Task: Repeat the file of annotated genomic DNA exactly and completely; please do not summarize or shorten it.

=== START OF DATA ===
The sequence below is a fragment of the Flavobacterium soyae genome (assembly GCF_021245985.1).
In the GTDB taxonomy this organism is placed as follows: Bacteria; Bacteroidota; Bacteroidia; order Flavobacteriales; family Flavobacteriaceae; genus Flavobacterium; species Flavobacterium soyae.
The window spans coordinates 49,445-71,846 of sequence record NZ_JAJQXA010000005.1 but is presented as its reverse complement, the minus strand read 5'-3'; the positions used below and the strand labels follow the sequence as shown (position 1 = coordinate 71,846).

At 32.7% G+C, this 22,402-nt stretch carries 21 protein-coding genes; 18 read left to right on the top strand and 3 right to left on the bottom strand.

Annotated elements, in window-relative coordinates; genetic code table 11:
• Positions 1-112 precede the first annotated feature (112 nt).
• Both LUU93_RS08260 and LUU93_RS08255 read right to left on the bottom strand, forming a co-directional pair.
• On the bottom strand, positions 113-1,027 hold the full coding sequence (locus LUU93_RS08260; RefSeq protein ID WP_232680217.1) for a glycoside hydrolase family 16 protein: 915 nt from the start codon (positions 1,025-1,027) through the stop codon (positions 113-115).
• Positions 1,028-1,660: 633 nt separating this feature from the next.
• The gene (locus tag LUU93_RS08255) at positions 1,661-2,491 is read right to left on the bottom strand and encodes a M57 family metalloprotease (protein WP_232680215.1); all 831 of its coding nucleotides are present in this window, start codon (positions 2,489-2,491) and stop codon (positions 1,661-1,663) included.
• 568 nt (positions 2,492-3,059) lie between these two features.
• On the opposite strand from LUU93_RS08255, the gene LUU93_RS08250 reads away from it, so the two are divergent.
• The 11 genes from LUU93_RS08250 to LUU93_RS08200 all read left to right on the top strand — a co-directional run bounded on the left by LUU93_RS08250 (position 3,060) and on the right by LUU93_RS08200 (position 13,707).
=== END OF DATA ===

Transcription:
The sequence below is a fragment of the Flavobacterium soyae genome (assembly GCF_021245985.1).
In the GTDB taxonomy this organism is placed as follows: Bacteria; Bacteroidota; Bacteroidia; order Flavobacteriales; family Flavobacteriaceae; genus Flavobacterium; species Flavobacterium soyae.
The window spans coordinates 49,445-71,846 of sequence record NZ_JAJQXA010000005.1 but is presented as its reverse complement, the minus strand read 5'-3'; the positions used below and the strand labels follow the sequence as shown (position 1 = coordinate 71,846).

At 32.7% G+C, this 22,402-nt stretch carries 21 protein-coding genes; 18 read left to right on the top strand and 3 right to left on the bottom strand.

Annotated elements, in window-relative coordinates; genetic code table 11:
• Positions 1-112 precede the first annotated feature (112 nt).
• Both LUU93_RS08260 and LUU93_RS08255 read right to left on the bottom strand, forming a co-directional pair.
• On the bottom strand, positions 113-1,027 hold the full coding sequence (locus LUU93_RS08260; RefSeq protein ID WP_232680217.1) for a glycoside hydrolase family 16 protein: 915 nt from the start codon (positions 1,025-1,027) through the stop codon (positions 113-115).
• Positions 1,028-1,660: 633 nt separating this feature from the next.
• The gene (locus tag LUU93_RS08255) at positions 1,661-2,491 is read right to left on the bottom strand and encodes a M57 family metalloprotease (protein WP_232680215.1); all 831 of its coding nucleotides are present in this window, start codon (positions 2,489-2,491) and stop codon (positions 1,661-1,663) included.
• 568 nt (positions 2,492-3,059) lie between these two features.
• On the opposite strand from LUU93_RS08255, the gene LUU93_RS08250 reads away from it, so the two are divergent.
• The 11 genes from LUU93_RS08250 to LUU93_RS08200 all read left to right on the top strand — a co-directional run bounded on the left by LUU93_RS08250 (position 3,060) and on the right by LUU93_RS08200 (position 13,707).